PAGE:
The audio of the switch interview which is about a customer buying a mobile phone is available on the meetup page of the group. Join up while you’re there. This is a practical group so I promise you will learn something while you’re there. Thanks again Christian for a wonderful event.

Categories
Events Service design

The evolution of CX

The first Australian CXPA meet-up in Sydney (16/4/2013) was a breakfast session at Atlassian HQ with Cyrus Allen of Strativity as the MC. The special guest via a Google Hangout was CXPA and Temkin Group founder Bruce Temkin. He is also the creator of Forrester’s Customer Experience Index and Voice of Customer Award.

Bruce Temkin beaming in via a Google Hangout
Bruce Temkin beaming in via a Google Hangout

 

What Bruce saw from his side via this tweet

Coming at this space from an Experience Design background as I do, I was most interested in what Bruce Temkin had to say about the ‘evolution of cx management’. He presented the following chronological model:

CX intrigue 2005 -2009

  • Organisations have applications, infrastructure in place.
  • CRMs don’t deliver anticipated value.

CX exuberance 2008 – 2013

  • The term CX gets ’slapped’ on top of titles.
  • 60% of companies think they will be customer experience leaders in 3 years (the maturity model indicates this is a much longer journey)
  • Shows that ambitions are emerging, but that organisations are not realistic about the implications.

CX professionalism 2011 -2015

  • People are starting to have clear practices and procedures around customer experience
  • A set of consistent practices is being collectively pushed into the community (via the CXPA of course 😉
  • VOC programs, journey mapping become standard process.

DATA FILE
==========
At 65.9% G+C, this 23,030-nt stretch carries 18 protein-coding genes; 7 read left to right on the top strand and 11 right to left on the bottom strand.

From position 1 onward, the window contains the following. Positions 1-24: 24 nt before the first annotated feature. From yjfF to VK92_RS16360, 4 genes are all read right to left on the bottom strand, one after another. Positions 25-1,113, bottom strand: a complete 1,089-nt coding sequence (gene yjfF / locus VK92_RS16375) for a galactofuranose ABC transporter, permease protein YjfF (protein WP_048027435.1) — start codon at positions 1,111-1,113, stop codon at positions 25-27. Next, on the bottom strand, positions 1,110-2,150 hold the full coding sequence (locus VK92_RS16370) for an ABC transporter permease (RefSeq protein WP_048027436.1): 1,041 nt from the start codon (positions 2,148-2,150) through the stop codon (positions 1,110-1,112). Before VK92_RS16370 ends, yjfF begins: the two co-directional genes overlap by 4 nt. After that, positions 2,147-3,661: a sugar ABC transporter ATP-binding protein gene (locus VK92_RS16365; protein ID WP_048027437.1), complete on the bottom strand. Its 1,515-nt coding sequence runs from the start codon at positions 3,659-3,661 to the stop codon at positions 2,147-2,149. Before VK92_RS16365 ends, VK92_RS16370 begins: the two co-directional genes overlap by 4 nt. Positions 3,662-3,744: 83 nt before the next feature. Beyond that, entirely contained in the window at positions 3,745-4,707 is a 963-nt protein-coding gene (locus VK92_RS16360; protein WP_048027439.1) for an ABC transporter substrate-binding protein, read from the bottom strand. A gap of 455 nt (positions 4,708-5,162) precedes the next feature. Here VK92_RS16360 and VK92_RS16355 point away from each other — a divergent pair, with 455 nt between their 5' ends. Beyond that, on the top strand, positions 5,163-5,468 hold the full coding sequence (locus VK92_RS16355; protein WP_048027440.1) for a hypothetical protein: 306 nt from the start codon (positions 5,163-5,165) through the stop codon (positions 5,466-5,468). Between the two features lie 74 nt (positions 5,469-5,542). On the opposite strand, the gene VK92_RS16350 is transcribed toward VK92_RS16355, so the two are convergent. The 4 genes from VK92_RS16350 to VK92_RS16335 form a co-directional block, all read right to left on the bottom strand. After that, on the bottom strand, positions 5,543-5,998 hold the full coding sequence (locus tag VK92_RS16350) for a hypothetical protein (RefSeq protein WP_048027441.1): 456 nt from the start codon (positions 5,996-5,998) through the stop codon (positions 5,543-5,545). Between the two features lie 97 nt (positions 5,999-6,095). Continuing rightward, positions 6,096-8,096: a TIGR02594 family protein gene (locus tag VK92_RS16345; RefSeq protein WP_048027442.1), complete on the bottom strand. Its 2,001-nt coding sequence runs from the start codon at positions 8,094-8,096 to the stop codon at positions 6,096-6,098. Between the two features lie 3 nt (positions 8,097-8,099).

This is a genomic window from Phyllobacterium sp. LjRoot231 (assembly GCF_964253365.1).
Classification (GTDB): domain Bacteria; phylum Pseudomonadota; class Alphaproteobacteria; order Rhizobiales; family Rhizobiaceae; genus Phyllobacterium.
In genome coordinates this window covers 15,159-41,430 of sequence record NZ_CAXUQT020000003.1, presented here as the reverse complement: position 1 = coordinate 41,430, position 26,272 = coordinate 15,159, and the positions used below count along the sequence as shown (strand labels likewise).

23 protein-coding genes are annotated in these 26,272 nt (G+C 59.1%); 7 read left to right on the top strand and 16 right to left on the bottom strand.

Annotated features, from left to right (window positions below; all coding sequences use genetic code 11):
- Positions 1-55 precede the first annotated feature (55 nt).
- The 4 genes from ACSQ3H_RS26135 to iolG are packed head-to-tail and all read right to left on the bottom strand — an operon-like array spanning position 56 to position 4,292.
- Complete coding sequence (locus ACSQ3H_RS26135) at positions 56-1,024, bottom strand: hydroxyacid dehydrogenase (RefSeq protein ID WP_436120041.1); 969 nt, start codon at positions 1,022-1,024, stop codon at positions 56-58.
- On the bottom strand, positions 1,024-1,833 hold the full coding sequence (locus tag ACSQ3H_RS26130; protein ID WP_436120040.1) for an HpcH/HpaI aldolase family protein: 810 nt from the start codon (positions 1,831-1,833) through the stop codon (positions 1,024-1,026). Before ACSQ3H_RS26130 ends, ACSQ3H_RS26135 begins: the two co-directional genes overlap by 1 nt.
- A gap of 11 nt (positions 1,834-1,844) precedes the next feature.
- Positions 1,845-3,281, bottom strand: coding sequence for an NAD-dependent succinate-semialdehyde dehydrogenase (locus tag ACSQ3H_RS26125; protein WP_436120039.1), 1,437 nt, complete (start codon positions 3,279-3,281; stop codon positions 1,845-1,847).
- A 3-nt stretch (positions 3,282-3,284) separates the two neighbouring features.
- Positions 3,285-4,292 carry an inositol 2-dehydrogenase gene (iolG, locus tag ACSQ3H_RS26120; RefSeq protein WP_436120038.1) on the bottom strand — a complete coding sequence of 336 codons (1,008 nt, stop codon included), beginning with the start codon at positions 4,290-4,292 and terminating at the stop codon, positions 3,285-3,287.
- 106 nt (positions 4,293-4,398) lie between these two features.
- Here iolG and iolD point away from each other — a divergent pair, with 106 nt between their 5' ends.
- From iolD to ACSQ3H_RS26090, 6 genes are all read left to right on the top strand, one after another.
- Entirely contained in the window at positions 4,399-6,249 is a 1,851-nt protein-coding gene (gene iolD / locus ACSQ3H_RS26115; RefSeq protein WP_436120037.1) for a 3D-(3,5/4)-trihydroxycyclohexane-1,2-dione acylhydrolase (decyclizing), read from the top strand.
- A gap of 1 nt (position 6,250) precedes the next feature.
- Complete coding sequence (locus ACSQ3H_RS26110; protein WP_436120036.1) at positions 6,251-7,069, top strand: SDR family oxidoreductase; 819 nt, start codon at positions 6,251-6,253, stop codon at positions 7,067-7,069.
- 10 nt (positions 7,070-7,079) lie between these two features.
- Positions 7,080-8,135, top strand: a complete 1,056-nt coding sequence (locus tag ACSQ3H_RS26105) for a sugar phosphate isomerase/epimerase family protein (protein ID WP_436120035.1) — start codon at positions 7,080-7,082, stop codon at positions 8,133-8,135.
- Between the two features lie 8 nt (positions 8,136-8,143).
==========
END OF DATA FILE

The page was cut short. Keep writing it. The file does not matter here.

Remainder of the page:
• Close loop systems are in place to re-contact customers and learn.

CX Mastery 2014 +

  • Real time customer satisfaction analytics are able to project NPS, customer trends and other metrics.
  • Employee engagement becomes increasingly important as the connection between staff and the ability to drive sustainable customer experience is acknowledged.
  • The human resource sector becomes committed to employee engagement.

Temkin’s rally cry to the community was to practise a core set of repeatable processes and procedures; for the differences in practise that have existed to date to become standardised if the ‘era of CX’ is to continue. In support of this vision the CXPA is developing a vendor neutral certification program they hope will be recognised as a legitimate professional standard globally.

I should mention the format of the breakfast. The talk was followed by a Q&A and group discussion. It was valuable gaining insight into so many organisations so quickly and hearing about the various surveys, processes and incentives in place. I have a whole page of notes but if your are intrigued, you may just have to come along to the next event.

If you want to read more of Bruce Temkin’s work check out his blog Customer Experience Matters.